The COVID-19 pandemic has turned things once taken for granted — like the simple act of children going to school — into something heartfelt and controversial.
That’s understandable, because emotions quickly spill out when it comes to children, their health and their future success — all of which require a good education. And it’s obviously important to consider the health of teachers and staff who work with children in school.
I think most of us have a new appreciation for teachers. Their skills and importance became abundantly clear when schools closed and our children and grandchildren had to stay home. The daily routines of many depend on children being in school and parents being able to work.
As schools reopen, the next few weeks are going to be very important, and also perhaps very stressful, for children, parents, teachers and administrators.
Education leaders, including teachers, have worked incredibly hard to develop plans, processes and rules so the vast majority of students can return to school. They are committed to provide flexibility and allow families to decide their course of action.
The response to schools opening has been mixed, as parents, teachers and citizens hold strong and sometimes differing opinions. Some parents want their children in school five days a week. Some don’t want in-person schooling at all. Some teachers don’t feel safe to return to work. Some are anxious to get back, but believe more precautions are needed.
Clearly, choice and flexibility are critical. Parents should be empowered to do what they think is best for their children.
Personally, I believe we should make in-person schooling, whether it be public, private or charter, the default choice for as many families as possible. Not only do the benefits of school warrant the risks, we must also ask where will the children be if not in school — is there a safer alternative? I fear not.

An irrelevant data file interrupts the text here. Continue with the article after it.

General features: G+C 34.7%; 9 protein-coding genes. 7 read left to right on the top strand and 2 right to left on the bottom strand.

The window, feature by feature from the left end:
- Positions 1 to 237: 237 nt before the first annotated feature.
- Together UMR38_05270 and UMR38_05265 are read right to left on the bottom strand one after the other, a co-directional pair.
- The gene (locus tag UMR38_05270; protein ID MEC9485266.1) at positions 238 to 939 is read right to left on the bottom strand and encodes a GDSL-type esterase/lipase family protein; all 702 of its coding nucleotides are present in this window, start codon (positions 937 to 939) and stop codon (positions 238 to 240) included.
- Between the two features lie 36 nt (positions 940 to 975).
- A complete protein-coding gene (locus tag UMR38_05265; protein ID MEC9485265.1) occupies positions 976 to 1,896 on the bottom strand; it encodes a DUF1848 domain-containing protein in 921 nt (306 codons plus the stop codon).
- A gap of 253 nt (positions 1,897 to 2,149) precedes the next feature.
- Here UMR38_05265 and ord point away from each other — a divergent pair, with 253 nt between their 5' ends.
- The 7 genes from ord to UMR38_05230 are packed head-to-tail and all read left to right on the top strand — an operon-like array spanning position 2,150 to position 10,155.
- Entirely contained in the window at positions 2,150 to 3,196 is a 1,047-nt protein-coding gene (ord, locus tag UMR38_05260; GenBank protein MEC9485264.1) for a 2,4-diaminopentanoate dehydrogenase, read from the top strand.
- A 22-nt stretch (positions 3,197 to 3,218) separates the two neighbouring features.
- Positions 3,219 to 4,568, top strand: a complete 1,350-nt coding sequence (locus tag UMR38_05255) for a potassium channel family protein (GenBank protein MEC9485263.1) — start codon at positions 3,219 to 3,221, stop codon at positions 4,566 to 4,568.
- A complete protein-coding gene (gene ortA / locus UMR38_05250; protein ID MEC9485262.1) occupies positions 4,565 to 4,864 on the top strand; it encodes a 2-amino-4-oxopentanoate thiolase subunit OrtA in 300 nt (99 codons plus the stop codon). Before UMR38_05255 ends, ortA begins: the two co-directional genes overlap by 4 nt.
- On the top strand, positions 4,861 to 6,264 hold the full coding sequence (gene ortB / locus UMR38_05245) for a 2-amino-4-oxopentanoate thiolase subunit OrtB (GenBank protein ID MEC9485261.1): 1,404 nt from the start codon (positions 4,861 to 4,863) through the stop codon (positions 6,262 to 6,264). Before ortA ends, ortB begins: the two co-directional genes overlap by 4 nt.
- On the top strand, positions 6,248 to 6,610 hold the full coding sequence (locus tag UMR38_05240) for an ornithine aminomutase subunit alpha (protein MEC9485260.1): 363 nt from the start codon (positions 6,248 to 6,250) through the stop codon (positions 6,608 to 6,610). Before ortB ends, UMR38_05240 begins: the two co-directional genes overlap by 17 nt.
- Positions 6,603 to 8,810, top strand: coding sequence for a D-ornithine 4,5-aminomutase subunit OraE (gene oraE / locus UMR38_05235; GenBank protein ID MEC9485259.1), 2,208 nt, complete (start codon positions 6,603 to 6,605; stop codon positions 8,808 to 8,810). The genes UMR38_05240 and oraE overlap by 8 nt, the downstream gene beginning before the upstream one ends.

And I agree with a New York Times editorial: “American children need public schools to reopen in the fall. Reading, writing and arithmetic are not even the half of it. Kids need to learn to compete and to cooperate. They need food and friendships; books and basketball courts; time away from family and a safe place to spend it.
“Parents need public schools, too. They need help raising their children, and they need to work.”
The consulting firm McKinsey noted that 27 million American workers need child care. The American Academy of Pediatrics strongly supports children returning to school.
It is expected that online learning will be better this school year than it was at the end of last year when schools, teachers, parents, and students were not well prepared.
But even if online learning works for some families, I worry about children whose parents, often single moms, juggle work and other responsibilities and are not able to adequately teach their children or lack internet access or the necessary computers. Without open schools, too many children will fall through the cracks.
In a long-running crisis like this one, it’s normal to go through stages. First, we want and expect to get this over with quickly and return to our previous lives. It’s understandable to be angry at disruptions. Then, as the crisis drags on, we become stressed out and resentful as we tire of the inconveniences. It’s easy to try to assess blame.
But at some point we have to settle in and accept that life is going to be different, that the old normal isn’t coming back anytime soon, if ever. Once we accept that reality, we must work collaboratively to reach a new point of equilibrium at a high level and quality of life.
The pandemic isn’t going away, and children must go back to school. Preparing the next generation — not just for the workforce, but for life — is one of this generation’s highest callings and most important responsibilities.
It’s so important that we must make a monumental effort to open schools safely and effectively. Let’s rise to this challenge. The future of our children is at stake.
A. Scott Anderson is CEO and president of Zions Bank.